I hate tomatoes. I almost never eat tomatoes and 90% of my tomato consumption comes in the form of pizza and/or tomato sauce. I don’t like tomatoes on my burgers or my sandwiches and I hate tomatoes in my salads. So then why am I growing eight different tomato varieties? I will tell you why, it is Cal Poly’s Tomatozania’s fault…kind of.
I am very lucky to live only about 15-20 minutes away from Cal Poly and early this year I discovered how great their farm store is. They also have a nursery that offers so much more variety than any of my usual resources for plants. When we started frequenting The Cal Poly Farm Store, we normally would just browse their nursery. Then the strawberries came out and I was so excited. Strawberries were at the top of my list of things I wanted to grow this spring and they actually had a large variety, compared to other places.
Around this time, the husband started following them on Facebook and shortly thereafter we discovered Tomatozania! In early March the Cal Poly Nursery released seedlings of over 200 tomato varieties. I had no idea there were even that many tomatoes! They had tomatoes of all different colors and sizes. It was honestly a little mind blowing. We needed to see them for ourselves.
We spent the entire afternoon browsing all the tomatoes Cal Poly had to offer and we ended up walking out with three different varieties. We picked up:
“This variety produces 1-pound fruit with yellow-and-red mottled flesh. Flavor is excellent: sweet, fruity and somewhat pineapple-like in taste. Productive and beautiful. Another favorite among seed collectors.” Smart Gardener
“This tomato was a favorite of Mennonite families from the Shenandoah Valley area of Virginia and dates back to the mid-1800s. It is in the beefsteak family and can grow to a robust size of almost 2 pounds. The Old German tomato is bi-colored, featuring golden yellow and reddish stripes.” Veggie Gardener
“named after the lovely green boxes that are made from this mineral that comes from the Ural mountains and other areas. This early, light-to-olive green, medium-sized tomato has succulent bright green flesh that is very flavorful and tasty. Plants are productive even in the north, as this variety was developed at Svetlana Farm in Russia, and it has been tested in Siberia! Our grower likes to make a unique green ketchup from this variety.” Smart Gardener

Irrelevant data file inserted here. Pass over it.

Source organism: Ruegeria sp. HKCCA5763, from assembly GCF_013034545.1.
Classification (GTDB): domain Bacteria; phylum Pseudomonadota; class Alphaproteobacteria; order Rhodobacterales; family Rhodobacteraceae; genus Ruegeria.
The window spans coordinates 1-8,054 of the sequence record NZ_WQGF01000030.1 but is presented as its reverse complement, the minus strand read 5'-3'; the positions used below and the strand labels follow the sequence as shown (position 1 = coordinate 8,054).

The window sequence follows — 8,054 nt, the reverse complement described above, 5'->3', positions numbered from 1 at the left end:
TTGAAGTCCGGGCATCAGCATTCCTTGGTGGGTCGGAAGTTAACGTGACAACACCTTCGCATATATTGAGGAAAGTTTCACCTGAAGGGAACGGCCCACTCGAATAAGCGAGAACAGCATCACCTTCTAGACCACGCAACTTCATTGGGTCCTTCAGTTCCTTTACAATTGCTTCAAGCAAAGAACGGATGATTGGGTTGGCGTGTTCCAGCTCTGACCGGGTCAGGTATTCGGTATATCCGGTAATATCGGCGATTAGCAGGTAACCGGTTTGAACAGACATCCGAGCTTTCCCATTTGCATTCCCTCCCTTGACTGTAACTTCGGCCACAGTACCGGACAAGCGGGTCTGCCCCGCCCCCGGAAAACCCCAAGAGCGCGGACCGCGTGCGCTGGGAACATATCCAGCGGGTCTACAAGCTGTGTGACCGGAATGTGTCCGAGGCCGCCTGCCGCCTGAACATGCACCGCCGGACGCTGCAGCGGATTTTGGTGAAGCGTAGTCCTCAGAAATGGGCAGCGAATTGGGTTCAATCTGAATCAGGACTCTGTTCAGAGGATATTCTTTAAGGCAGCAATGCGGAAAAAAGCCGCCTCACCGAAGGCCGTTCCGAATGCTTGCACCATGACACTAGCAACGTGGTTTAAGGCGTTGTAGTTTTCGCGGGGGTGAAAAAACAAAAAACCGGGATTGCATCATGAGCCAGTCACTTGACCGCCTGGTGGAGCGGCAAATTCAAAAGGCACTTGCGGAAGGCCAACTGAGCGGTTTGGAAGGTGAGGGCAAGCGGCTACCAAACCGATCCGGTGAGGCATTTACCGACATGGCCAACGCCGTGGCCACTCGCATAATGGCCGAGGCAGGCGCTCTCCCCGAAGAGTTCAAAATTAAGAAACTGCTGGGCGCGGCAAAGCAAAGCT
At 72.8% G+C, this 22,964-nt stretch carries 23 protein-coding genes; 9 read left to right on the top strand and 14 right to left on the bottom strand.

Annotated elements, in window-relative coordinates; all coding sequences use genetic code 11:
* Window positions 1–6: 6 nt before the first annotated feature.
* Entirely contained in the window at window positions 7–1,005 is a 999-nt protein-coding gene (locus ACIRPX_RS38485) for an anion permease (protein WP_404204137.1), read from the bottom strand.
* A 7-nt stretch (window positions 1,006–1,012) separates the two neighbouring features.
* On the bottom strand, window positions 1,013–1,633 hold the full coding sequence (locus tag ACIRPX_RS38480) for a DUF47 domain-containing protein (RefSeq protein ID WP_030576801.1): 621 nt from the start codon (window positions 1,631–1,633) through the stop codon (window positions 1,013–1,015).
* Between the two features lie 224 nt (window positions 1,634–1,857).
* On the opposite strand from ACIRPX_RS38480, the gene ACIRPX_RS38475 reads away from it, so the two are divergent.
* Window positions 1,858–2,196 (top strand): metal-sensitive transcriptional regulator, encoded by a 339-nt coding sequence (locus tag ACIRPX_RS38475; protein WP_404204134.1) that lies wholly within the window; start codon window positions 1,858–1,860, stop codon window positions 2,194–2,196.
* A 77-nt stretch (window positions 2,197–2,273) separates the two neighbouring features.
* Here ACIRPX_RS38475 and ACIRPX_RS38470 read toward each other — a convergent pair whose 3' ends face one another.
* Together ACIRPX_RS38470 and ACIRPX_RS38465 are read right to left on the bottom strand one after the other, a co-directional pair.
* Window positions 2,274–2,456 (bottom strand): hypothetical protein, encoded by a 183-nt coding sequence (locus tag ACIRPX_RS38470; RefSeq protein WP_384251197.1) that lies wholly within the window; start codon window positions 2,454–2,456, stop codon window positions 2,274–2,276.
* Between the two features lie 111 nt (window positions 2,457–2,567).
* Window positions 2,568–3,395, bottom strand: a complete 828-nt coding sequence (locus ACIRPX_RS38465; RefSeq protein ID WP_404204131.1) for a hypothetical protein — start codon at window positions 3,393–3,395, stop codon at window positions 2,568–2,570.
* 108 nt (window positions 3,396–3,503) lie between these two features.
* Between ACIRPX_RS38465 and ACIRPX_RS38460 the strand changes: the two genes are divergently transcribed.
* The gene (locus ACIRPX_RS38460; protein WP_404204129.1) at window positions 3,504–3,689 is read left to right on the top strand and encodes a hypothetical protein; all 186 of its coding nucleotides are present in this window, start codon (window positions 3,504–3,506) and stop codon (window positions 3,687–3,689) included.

So how do we now have eight? Well, we didn’t stop there. We also ordered the Berkeley Pink Tie-Dye from the nursery and ended up buying a Mr. Stripey and a Lemon Boy from Home Depot. We also started some Cherokee Purple from seeds and our old Hybrid Cherry Tomato from last year makes eight.
Berkeley Pink Tie-Dye
“Deep red polychrome beefsteak with metallic green stripes. Has a rich, earthy, luscious heirloom flavor. Nice and juicy. One of the coolest tomatoes you will ever see! Reminds us of rainbow tie-dyes from the sixties.” Nature and Nurture Seeds
“Heirloom. These huge, beefsteak-type red-and-yellow fruits with a high sugar content are delicious and pretty to slice because of the bi-coloring. Although the variety is called Mr. Stripey, don’t expect perfect stripes. This is an heirloom and no two tomatoes are ever the same. The background color of the tomato is yellow to light orange, and the red often appears in little spots that align themselves in stripes radiating from the stem end of the fruit.” Bonnie Plants
“Gardeners say Lemon Boy is as unique a tomato as you’ll ever grow. These indeterminate plants produce unusually colored, eye-catching tomatoes with wonderful flavor. Lemon Boy is perfect for slicing to reveal the delicious, lemon-colored flesh.” Burpee
“Heirloom. Cherokee Purple seeds, originating from Tennessee, are thought to have been passed down from Native Americans of the Cherokee tribe. This heirloom tomato variety consistently ranks very high in taste tests. Slice Cherokee Purple tomato for rich, dark color and unmatched sweet, rich taste on sandwiches or in salads. The tomato is a beautiful dusky pink with a deep, rich-red interior.” Bonnie Plants
Our old cherry tomato from last summer makes eight. Since we weren’t really taking gardening too seriously at the time and it’s been about a year now since we planted it, I honestly don’t remember what the exact variety is. I know it was some sort of hybrid, bred to do well in containers, but that’s about all I can recall.
But I still haven’t answered why. Why would two people who openly don’t like tomatoes decide to dedicate so much time and space to a fruit they don’t enjoy? Well, upon learning about how many varieties there were out in the world and how very different they all look and supposedly taste, we realized we had lived a very sheltered tomato life filled with Roma, globe and cherry tomatoes. Yes, we aren’t fans of the usual everyday tomatoes, but we started thinking maybe we just haven’t been exposed the right kind of tomato.
We will see how this goes.